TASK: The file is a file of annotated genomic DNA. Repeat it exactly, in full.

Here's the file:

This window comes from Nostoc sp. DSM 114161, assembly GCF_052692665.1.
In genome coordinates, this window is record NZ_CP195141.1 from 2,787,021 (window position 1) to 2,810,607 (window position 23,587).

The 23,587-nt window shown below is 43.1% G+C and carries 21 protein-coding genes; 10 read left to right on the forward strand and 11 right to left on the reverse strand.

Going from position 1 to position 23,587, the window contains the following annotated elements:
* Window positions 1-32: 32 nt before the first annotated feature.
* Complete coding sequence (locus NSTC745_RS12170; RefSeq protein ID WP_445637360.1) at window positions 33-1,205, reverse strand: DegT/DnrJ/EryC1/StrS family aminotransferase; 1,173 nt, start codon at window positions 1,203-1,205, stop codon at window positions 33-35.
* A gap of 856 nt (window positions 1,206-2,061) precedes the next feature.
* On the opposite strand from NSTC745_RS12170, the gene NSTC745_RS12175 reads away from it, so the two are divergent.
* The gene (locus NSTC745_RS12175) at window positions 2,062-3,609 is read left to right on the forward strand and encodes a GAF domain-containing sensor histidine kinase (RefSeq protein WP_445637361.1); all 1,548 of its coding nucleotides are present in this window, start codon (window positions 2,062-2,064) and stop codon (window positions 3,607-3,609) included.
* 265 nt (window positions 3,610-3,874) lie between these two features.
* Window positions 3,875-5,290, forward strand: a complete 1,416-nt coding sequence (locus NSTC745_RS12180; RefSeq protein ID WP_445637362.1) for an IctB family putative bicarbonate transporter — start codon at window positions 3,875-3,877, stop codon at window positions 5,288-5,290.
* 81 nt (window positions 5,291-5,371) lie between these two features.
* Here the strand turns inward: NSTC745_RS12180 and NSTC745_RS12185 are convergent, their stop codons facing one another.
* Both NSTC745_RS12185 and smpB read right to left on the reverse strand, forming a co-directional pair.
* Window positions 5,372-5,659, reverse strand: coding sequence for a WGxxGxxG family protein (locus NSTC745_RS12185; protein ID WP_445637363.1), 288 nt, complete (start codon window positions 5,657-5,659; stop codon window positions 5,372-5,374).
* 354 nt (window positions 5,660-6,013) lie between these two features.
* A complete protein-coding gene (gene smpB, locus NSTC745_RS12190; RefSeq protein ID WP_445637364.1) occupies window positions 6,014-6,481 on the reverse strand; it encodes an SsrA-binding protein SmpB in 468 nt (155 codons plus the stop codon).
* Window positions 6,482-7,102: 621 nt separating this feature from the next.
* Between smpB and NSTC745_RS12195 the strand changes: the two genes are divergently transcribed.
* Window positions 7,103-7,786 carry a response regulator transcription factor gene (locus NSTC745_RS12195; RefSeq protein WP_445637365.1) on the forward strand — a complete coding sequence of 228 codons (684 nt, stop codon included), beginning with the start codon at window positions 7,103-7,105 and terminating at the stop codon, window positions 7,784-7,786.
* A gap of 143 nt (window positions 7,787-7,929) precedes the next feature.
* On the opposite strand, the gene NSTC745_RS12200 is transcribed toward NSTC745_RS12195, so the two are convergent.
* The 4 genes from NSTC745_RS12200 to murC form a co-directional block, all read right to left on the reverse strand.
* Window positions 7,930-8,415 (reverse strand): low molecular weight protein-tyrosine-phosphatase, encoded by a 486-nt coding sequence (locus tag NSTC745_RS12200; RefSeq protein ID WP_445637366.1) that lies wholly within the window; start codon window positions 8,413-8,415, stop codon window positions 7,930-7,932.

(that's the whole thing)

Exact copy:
This window comes from Nostoc sp. DSM 114161, assembly GCF_052692665.1.
In genome coordinates, this window is record NZ_CP195141.1 from 2,787,021 (window position 1) to 2,810,607 (window position 23,587).

The 23,587-nt window shown below is 43.1% G+C and carries 21 protein-coding genes; 10 read left to right on the forward strand and 11 right to left on the reverse strand.

Going from position 1 to position 23,587, the window contains the following annotated elements:
* Window positions 1-32: 32 nt before the first annotated feature.
* Complete coding sequence (locus NSTC745_RS12170; RefSeq protein ID WP_445637360.1) at window positions 33-1,205, reverse strand: DegT/DnrJ/EryC1/StrS family aminotransferase; 1,173 nt, start codon at window positions 1,203-1,205, stop codon at window positions 33-35.
* A gap of 856 nt (window positions 1,206-2,061) precedes the next feature.
* On the opposite strand from NSTC745_RS12170, the gene NSTC745_RS12175 reads away from it, so the two are divergent.
* The gene (locus NSTC745_RS12175) at window positions 2,062-3,609 is read left to right on the forward strand and encodes a GAF domain-containing sensor histidine kinase (RefSeq protein WP_445637361.1); all 1,548 of its coding nucleotides are present in this window, start codon (window positions 2,062-2,064) and stop codon (window positions 3,607-3,609) included.
* 265 nt (window positions 3,610-3,874) lie between these two features.
* Window positions 3,875-5,290, forward strand: a complete 1,416-nt coding sequence (locus NSTC745_RS12180; RefSeq protein ID WP_445637362.1) for an IctB family putative bicarbonate transporter — start codon at window positions 3,875-3,877, stop codon at window positions 5,288-5,290.
* 81 nt (window positions 5,291-5,371) lie between these two features.
* Here the strand turns inward: NSTC745_RS12180 and NSTC745_RS12185 are convergent, their stop codons facing one another.
* Both NSTC745_RS12185 and smpB read right to left on the reverse strand, forming a co-directional pair.
* Window positions 5,372-5,659, reverse strand: coding sequence for a WGxxGxxG family protein (locus NSTC745_RS12185; protein ID WP_445637363.1), 288 nt, complete (start codon window positions 5,657-5,659; stop codon window positions 5,372-5,374).
* 354 nt (window positions 5,660-6,013) lie between these two features.
* A complete protein-coding gene (gene smpB, locus NSTC745_RS12190; RefSeq protein ID WP_445637364.1) occupies window positions 6,014-6,481 on the reverse strand; it encodes an SsrA-binding protein SmpB in 468 nt (155 codons plus the stop codon).
* Window positions 6,482-7,102: 621 nt separating this feature from the next.
* Between smpB and NSTC745_RS12195 the strand changes: the two genes are divergently transcribed.
* Window positions 7,103-7,786 carry a response regulator transcription factor gene (locus NSTC745_RS12195; RefSeq protein WP_445637365.1) on the forward strand — a complete coding sequence of 228 codons (684 nt, stop codon included), beginning with the start codon at window positions 7,103-7,105 and terminating at the stop codon, window positions 7,784-7,786.
* A gap of 143 nt (window positions 7,787-7,929) precedes the next feature.
* On the opposite strand, the gene NSTC745_RS12200 is transcribed toward NSTC745_RS12195, so the two are convergent.
* The 4 genes from NSTC745_RS12200 to murC form a co-directional block, all read right to left on the reverse strand.
* Window positions 7,930-8,415 (reverse strand): low molecular weight protein-tyrosine-phosphatase, encoded by a 486-nt coding sequence (locus tag NSTC745_RS12200; RefSeq protein ID WP_445637366.1) that lies wholly within the window; start codon window positions 8,413-8,415, stop codon window positions 7,930-7,932.